Once Bill read that, he loved it so much. He was like, “Are you telling me this guy is arguing with himself about whether or not he violated his sobriety, even though he was unconscious when it happened?” I said, “Yeah,” and he said, “I love that.” So there’s some wonderful moments at the heart of SMOTHERED. It’s really an interesting film, especially with someone as thoughtful as Bill playing this role. It’s so cool. He has a scene underneath Thelma, which is our ’73 Mini-Winnie, where Don catches him taking a drop of Tequila and putting it onto his finger and touching his tongue with it. It’s a pretty touching moment, especially for a horror film, but the people know these actors are going to be moved by a lot of what’s going on in the story. I’m delighted with all of the performances, actually. Every single one.
FANG: As a fan of Bill, it’s going to certainly be a change of pace from the foul-mouthed baddies that we normally see from him in the past.
SCHNEIDER: I’d love for you to see SMOTHERED. From what I’ve been told, people haven’t really seen anything like this before. We might have made a new genre, which is scary since they’ve never seen it before and they might not want to see it again!
FANG: At what point did you specifically decide to bring Bill Moseley onto the project?
SCHNEIDER: Well, right away. Bill was always at the top of my list because of his amazing work in THE DEVIL’S REJECTS and HOUSE OF 1000 CORPSES. Bill never really had the masks, but he did have iconic hair and for my money, he was the most classically trained actor out of the bunch. I wanted a brooding intellectual, and nothing against Kane, but I don’t think anyone would call Kane Hodder a brooding intellectual [laughs]. You might call Don just brooding, even if he is quite intellectual.
But Bill was at the top of my list for people I hoped we could get, and it was actually Kane who got the script to Bill. So you could imagine my delight, as a writer, to have this group of people read a script that I wrote in a genre they’ve become famous for, especially when that includes Bill Moseley, who said, “I love this script and I want to do this.” Those guys only kind of knew me, and I had never met Bill previously. But each of them read the script and said, “How come no one has ever done this before? I want to do this.”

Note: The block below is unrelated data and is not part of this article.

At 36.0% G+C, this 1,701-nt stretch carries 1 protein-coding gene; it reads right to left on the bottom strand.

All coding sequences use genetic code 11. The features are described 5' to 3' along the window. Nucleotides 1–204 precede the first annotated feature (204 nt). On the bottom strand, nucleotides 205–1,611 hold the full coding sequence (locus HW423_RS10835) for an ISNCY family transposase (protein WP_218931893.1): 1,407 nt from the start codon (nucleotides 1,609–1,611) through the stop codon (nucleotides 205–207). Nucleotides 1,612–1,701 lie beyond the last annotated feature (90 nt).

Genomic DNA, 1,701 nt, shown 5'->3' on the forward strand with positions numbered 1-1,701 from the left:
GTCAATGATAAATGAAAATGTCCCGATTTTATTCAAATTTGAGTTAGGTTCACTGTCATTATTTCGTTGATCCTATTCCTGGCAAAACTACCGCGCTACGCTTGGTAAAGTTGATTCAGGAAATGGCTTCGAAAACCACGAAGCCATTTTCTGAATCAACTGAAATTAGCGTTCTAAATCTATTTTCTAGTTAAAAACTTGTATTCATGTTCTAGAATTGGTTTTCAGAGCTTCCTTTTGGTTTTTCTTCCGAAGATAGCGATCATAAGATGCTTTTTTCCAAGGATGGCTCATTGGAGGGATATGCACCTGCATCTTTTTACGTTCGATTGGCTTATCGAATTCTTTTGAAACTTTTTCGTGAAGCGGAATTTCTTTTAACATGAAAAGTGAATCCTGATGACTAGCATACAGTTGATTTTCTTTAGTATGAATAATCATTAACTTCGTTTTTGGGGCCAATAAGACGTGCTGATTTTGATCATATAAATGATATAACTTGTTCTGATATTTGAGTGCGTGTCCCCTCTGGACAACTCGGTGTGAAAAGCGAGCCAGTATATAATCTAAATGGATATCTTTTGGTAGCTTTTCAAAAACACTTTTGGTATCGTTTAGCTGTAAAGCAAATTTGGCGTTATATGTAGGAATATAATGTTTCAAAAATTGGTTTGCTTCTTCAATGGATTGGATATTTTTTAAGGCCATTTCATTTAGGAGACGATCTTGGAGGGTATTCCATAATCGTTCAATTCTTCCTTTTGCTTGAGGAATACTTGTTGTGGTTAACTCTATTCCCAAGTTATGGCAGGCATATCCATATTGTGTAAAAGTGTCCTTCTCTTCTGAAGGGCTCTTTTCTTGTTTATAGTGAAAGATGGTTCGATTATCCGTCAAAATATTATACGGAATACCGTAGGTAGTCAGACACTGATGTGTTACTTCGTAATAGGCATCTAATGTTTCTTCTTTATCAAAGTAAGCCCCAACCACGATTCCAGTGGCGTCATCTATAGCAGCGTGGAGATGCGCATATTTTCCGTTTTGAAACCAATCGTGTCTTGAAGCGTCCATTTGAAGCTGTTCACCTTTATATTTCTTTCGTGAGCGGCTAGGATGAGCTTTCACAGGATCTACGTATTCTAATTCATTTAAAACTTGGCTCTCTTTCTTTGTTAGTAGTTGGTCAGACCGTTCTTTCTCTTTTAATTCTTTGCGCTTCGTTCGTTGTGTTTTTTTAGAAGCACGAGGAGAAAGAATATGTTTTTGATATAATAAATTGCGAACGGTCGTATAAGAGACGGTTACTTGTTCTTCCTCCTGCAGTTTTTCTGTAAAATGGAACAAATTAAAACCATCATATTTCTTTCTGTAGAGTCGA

FANG: Once he joined the project, did you tinker with the character to match his sensibilities, or did you allow him to change the character when he got on set?
SCHNEIDER: Well, we tinkered with it on-set, but we spoke beforehand. Bill is a very interesting guy in that he wouldn’t just come into a room and say, “Here’s what I think!” Bill responds to what you think. We would be doing something and I would field Bill some questions, like, “What would this feel like? How would you react to this? If your sobriety had been violated and you were standing on this bridge, what would you be thinking?” So we’d have these conversations that would be designed around his reality, and I don’t have that reality, and I wanted the film to be real for Bill because if it’s real for Bill, it’ll be real for everyone who is watching Bill.
He loved the fate of his character. When we spoke about it, he just said, “Now that’s cool!” So developing the character was all in a conversation with Bill. The guidelines were there, the script was there and we had a shooting schedule, so we didn’t sit around and think about things for hours on end. We had to speak quickly, but his ideas were always top notch and they were always true to who he was playing.
FANG: Considering that Bill was playing a version of his real-life identity, was he ever apprehensive about portraying this character true-to-life or did he feel that gave him license to divert into weirder territory?
SCHNEIDER: I think that aspect inspired him to do great things. I was very careful, and at the beginning of every day, I’d meet with Bill over by the coffee pot and say, “Here’s what’s going on today and here’s what I want. If any of this is offensive to you, I don’t want you to do it but I’ll want you to come up with something better because the last thing I want to have at the end of the day is what I only want. I want to have something that’s so much better than what I want.” I think he appreciated that and would bring great things to the table.